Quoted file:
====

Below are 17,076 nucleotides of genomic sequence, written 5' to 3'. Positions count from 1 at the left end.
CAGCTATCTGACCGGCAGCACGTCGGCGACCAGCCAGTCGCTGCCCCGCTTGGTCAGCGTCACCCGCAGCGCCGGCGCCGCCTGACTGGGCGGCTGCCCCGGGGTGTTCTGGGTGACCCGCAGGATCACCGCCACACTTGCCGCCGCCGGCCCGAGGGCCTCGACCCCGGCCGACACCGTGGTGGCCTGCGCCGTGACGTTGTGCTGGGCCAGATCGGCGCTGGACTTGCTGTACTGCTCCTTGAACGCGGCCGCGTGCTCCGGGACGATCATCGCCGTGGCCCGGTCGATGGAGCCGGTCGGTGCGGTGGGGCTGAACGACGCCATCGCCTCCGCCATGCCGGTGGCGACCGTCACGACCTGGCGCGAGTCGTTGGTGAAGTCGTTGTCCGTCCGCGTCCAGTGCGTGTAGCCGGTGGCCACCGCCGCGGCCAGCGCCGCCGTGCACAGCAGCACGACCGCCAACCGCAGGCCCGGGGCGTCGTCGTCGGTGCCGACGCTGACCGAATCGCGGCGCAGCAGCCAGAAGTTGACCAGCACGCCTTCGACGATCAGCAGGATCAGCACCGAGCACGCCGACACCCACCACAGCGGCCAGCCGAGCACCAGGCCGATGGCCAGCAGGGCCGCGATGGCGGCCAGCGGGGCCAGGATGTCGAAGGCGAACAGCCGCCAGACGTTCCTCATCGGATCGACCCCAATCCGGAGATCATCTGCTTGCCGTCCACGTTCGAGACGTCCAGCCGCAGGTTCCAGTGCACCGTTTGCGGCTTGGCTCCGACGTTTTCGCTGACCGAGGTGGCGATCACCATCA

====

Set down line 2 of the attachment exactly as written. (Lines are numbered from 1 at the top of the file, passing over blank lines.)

CAGCTATCTGACCGGCAGCACGTCGGCGACCAGCCAGTCGCTGCCCCGCTTGGTCAGCGTCACCCGCAGCGCCGGCGCCGCCTGACTGGGCGGCTGCCCCGGGGTGTTCTGGGTGACCCGCAGGATCACCGCCACACTTGCCGCCGCCGGCCCGAGGGCCTCGACCCCGGCCGACACCGTGGTGGCCTGCGCCGTGACGTTGTGCTGGGCCAGATCGGCGCTGGACTTGCTGTACTGCTCCTTGAACGCGGCCGCGTGCTCCGGGACGATCATCGCCGTGGCCCGGTCGATGGAGCCGGTCGGTGCGGTGGGGCTGAACGACGCCATCGCCTCCGCCATGCCGGTGGCGACCGTCACGACCTGGCGCGAGTCGTTGGTGAAGTCGTTGTCCGTCCGCGTCCAGTGCGTGTAGCCGGTGGCCACCGCCGCGGCCAGCGCCGCCGTGCACAGCAGCACGACCGCCAACCGCAGGCCCGGGGCGTCGTCGTCGGTGCCGACGCTGACCGAATCGCGGCGCAGCAGCCAGAAGTTGACCAGCACGCCTTCGACGATCAGCAGGATCAGCACCGAGCACGCCGACACCCACCACAGCGGCCAGCCGAGCACCAGGCCGATGGCCAGCAGGGCCGCGATGGCGGCCAGCGGGGCCAGGATGTCGAAGGCGAACAGCCGCCAGACGTTCCTCATCGGATCGACCCCAATCCGGAGATCATCTGCTTGCCGTCCACGTTCGAGACGTCCAGCCGCAGGTTCCAGTGCACCGTTTGCGGCTTGGCTCCGACGTTTTCGCTGACCGAGGTGGCGATCACCATCA